Psoriasis: differential diagnosis

Differential diagnosis of psoriasis including plaque psoriasis, guttate psoriasis, palmoplantar psoriasis and flexural psoriasis.

Plaque psoriasis
Plaque psoriasis



  • Chronic condition affecting about 2% of the population at any age
  • Any area can be affected, but most commonly extensor surfaces
  • Well-demarcated plaques with thick, silvery scale, which bleed if picked


  • Treatment includes emollients, topical vitamin D derivatives or vitamin D/steroid combinations
  • UV light usually beneficial
  • Severe cases require referral to secondary care
  • Phototherapy can be helpful
  • In severe cases, biological agents can be beneficial

Guttate psoriasis
Guttate psoriasis



  • Typically 1-10mm drop-like salmon-coloured papules with surface scale
  • Monomorphic appearance, starts on torso before spreading to limbs
  • Acute onset usually follows URTI from group B haemolytic streptococcus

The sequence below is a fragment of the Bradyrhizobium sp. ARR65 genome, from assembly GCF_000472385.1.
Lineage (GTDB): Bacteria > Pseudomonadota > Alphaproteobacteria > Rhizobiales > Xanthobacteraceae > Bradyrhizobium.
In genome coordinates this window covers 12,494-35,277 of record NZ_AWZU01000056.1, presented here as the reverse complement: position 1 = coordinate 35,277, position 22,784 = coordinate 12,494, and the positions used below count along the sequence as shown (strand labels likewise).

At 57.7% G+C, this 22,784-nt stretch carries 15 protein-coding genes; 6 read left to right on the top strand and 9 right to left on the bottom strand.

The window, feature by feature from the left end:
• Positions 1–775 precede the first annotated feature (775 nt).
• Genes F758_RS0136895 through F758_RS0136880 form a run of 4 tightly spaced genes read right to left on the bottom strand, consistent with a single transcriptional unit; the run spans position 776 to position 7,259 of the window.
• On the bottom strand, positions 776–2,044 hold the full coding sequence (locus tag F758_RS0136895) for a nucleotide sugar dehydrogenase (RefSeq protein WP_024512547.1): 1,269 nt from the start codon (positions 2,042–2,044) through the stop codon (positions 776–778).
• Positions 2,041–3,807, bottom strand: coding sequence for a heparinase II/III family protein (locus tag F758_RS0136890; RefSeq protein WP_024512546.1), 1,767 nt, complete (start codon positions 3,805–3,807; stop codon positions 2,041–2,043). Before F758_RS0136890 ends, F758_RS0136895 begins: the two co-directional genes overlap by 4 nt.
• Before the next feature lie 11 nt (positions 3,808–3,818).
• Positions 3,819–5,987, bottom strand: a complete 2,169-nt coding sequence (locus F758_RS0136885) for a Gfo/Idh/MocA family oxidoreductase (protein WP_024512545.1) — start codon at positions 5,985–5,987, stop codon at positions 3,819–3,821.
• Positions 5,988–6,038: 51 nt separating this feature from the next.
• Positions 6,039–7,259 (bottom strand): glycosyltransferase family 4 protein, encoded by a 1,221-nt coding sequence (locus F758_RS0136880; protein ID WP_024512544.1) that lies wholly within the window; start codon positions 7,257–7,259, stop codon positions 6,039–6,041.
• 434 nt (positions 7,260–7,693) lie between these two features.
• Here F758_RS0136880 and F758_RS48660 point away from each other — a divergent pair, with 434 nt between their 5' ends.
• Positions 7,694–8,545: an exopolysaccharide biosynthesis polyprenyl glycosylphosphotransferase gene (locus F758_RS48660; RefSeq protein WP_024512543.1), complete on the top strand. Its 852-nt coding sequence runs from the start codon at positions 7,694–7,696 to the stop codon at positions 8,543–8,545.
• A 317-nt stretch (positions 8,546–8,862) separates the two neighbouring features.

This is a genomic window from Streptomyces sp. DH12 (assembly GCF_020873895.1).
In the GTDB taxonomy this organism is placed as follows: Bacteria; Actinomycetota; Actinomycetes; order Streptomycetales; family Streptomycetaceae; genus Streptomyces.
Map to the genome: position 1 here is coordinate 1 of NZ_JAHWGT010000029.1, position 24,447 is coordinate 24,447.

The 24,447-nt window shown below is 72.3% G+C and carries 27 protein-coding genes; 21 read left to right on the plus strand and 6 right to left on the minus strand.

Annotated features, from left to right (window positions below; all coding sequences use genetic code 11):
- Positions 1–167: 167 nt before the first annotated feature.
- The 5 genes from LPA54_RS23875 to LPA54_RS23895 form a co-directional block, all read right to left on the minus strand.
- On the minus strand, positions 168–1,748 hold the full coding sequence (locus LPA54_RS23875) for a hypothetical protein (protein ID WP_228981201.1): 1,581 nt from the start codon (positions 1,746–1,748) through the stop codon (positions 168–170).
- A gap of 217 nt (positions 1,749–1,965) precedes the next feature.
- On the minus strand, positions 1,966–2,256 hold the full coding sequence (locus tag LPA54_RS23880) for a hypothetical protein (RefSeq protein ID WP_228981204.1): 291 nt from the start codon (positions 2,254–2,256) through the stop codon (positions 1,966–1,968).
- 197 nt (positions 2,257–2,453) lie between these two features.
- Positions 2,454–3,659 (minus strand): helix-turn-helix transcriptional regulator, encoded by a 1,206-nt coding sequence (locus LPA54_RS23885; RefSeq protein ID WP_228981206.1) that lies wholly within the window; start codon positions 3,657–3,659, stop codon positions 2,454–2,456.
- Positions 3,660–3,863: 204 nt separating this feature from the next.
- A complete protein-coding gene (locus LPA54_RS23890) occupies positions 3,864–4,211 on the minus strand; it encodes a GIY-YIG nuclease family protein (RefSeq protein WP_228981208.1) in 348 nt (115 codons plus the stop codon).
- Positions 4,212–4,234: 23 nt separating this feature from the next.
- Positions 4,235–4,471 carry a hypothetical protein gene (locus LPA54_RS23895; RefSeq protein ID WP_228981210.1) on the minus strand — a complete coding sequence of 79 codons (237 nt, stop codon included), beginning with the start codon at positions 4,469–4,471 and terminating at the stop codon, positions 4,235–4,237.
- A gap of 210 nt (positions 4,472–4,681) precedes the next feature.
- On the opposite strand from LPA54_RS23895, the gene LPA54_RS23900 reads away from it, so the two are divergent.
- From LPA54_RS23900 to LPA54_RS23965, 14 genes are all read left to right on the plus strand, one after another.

• Most common in under-30s age group
  • May be seen in association with beta-blockers and lithium
  • Biopsy can aid diagnosis


  • Usually self-limiting, resolves in weeks to months. Emollients can help
  • May progress to plaque psoriasis
  • In severe cases, phototherapy can be beneficial

Palmoplantar psoriasis
Palmoplantar psoriasis



  • Thought to be a disorder of eccrine sweat glands
  • Affects palms and soles, although 10-20% have psoriasis elsewhere
  • Rarely occurs in children. More common in women than men
  • More common in smokers
  • Differential diagnoses include fungal infections


  • No known cure. If a smoker, advise on cessation
  • Regular application of emollients will help
  • Treatments include topical steroids, acitretin, psoralen plus UVA light
  • In severe cases, biological agents can be beneficial

Flexural psoriasis
Flexural psoriasis



  • Common condition affects armpits, groin, submammary folds, umbilicus
  • Scale usually absent and skin looks red, shiny and smooth
  • Borders usually well demarcated
  • Psoriasis may also be present in non-flexural areas
  • Secondary infections common


  • Treatment includes emollients and topical steroids
  • Vitamin D analogues helpful but may be poorly tolerated due to irritation
  • Topical calcineurin inhibitors are an alternative to steroids
  • Phototherapy is relatively ineffective in most cases

Dr Nigel Stollery is a GP in Leicestershire

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